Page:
– rene
    Jul 10, 2018 at 10:02
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    @rene This is obviously the reason for disagreement here. You and others think "CNN should be your tool" is a valid answer, I think this is so general that it doesn't qualify. I wouldn't answer a question how to create a violin plot in Python with "Google seaborn" but I get it that it is on SO enough to disqualify for an NAA flag. Thanks for clarifying. The difference to a "Here is a link to a CNN paper", which qualifies for an NAA flag, is still unclear, though.
    – Mr. T
    Jul 10, 2018 at 10:12
  • If you feel an answer doesn't qualify it should be down voted, not flagged. Flagging isn't the right tool to get rid of answers that don't add much value. Find a 20K-er to delete vote such answers.
    – rene
    Jul 10, 2018 at 10:16
  • 7
    I think you're having an XY problem here. The real issue is, why is the question not yet closed as either lacking a MCVE or too broad? Why did two people upvote a question that boils down to "I'm doing a CV task and it's not working"? Of course such a question attracts less than stellar answers (the code dump one isn't much better than the "google it" one), but the question is the problem, not the answers.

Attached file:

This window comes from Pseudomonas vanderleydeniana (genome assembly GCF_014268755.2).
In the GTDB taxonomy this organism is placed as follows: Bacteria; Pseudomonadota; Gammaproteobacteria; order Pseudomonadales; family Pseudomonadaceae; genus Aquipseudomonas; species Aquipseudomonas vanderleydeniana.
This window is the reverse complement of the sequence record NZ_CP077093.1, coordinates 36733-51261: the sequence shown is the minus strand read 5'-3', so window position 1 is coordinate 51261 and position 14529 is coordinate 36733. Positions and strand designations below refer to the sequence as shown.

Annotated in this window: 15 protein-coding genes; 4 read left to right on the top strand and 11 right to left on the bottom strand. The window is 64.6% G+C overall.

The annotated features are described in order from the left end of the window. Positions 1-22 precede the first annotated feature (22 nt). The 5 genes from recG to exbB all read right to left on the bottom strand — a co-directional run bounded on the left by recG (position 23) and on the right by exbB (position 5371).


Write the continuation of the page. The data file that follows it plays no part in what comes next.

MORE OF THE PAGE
– l4mpi
    Jul 10, 2018 at 11:45
  • @l4mpi Good point. The correlation between the quality of the answers and the quality of the question is always astonishing.
    – Mr. T
    Jul 10, 2018 at 11:49
  • Yikes. Recommending a neural network is good advice, that makes it an answer. Surely nobody here would want him to hurt himself badly. Jul 10, 2018 at 12:14
  • @Mr.T - is it good practice to allow a person to edit a question so as to make any answers redundant? If so, would it be good practice to show those later edits when they then question the "incorrectness" of your supplied answer?
    – JonTout
    Jul 10, 2018 at 12:41
  • 4
    Bad questions tend to generate bad answers. The real issue here is "is a question that boils down to "what algorighm to use" acceptable for SO?"
    – Braiam
    Jul 10, 2018 at 12:47